The DispatchThe Dispatch

Interest payments are a ticking time bomb

By Brian Riedl

12 Jul 2023 · 6 min read

informed Summary

  1. Washington’s interest costs have doubled since 2015, from 1.2 to 2.5 percent of the economy, according to new estimates from the Congressional Budget Office (CBO). At $663 billion, this year’s interest costs are up 40 percent over last year, writes Brian Riedl.

Lawmakers and economics commentators have spent years promising that low interest rates make runaway borrowing and debt a “free lunch” for governments. They were wrong about the sustainability of soaring debt and interest rates—and now the bill is coming due.

Washington’s interest costs have doubled since 2015, from 1.2 to 2.5 percent of the economy, according to new estimates from the Congressional Budget Office (CBO). At $663 billion, this year’s interest costs are up 40 percent over last year. That bill is now projected to exceed defense spending within five years, set spending records as a share of the economy within eight years, and become the largest federal program within three decades—exceeding Social Security and Medicare. At that point, interest costs will consume more than one-third of all federal taxes.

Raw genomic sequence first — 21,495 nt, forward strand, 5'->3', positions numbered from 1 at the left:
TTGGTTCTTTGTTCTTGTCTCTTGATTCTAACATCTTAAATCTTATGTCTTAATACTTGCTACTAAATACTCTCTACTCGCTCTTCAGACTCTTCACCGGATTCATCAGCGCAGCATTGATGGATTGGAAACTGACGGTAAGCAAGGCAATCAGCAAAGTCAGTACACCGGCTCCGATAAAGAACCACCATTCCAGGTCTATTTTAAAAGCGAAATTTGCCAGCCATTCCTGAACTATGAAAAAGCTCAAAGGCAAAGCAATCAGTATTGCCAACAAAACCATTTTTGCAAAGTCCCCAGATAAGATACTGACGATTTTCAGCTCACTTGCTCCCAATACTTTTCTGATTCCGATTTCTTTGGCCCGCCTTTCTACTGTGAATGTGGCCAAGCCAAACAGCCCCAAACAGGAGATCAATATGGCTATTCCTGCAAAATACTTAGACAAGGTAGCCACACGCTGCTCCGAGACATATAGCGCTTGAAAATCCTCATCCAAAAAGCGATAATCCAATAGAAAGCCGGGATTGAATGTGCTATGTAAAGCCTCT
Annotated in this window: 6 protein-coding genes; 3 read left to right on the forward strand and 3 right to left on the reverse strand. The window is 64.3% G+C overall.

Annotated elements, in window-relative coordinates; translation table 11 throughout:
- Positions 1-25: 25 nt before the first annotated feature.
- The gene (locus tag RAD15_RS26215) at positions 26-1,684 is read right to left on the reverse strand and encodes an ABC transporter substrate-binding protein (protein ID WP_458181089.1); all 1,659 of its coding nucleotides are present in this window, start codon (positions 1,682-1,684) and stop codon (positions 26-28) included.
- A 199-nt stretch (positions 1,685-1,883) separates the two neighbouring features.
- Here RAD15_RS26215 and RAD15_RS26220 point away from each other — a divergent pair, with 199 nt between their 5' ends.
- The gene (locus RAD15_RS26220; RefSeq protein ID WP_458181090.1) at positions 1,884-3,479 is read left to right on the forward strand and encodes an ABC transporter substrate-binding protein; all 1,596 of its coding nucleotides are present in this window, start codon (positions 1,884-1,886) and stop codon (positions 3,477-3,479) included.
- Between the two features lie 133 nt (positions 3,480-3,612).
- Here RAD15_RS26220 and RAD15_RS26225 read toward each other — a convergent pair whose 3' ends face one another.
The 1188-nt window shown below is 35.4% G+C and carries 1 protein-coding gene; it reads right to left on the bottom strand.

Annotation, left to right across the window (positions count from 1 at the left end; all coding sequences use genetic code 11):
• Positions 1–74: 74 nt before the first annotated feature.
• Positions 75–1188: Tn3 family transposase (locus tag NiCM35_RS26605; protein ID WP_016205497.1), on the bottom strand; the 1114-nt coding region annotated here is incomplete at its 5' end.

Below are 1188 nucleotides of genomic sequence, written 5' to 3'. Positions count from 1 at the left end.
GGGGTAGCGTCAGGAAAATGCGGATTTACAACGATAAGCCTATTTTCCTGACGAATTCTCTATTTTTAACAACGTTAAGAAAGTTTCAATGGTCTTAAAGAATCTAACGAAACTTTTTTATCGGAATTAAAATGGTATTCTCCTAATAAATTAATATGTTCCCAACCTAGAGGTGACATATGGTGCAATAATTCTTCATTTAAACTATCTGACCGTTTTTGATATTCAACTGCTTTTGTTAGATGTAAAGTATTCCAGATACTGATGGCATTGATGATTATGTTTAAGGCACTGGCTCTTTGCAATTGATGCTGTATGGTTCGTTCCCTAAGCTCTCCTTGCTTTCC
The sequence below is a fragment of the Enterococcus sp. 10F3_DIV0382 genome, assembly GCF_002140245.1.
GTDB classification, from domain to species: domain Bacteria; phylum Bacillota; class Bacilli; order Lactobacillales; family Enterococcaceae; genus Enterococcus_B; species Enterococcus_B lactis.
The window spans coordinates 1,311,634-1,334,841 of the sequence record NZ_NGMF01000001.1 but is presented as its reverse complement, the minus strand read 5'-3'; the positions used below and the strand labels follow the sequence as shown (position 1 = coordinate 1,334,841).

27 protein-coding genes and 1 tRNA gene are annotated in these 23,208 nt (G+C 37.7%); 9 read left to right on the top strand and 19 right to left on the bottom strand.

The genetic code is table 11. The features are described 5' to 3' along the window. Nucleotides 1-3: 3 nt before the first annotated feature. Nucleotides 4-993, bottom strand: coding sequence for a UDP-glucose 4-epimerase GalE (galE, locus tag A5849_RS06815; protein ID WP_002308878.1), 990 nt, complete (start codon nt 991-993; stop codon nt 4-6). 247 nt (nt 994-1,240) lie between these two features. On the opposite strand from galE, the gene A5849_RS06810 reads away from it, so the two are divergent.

Sign in to informed

  • Curated articles from premium publishers, ad-free
  • Concise Daily Briefs with quick-read summaries
  • Read, listen, save for later, or enjoy offline
  • Enjoy personalized content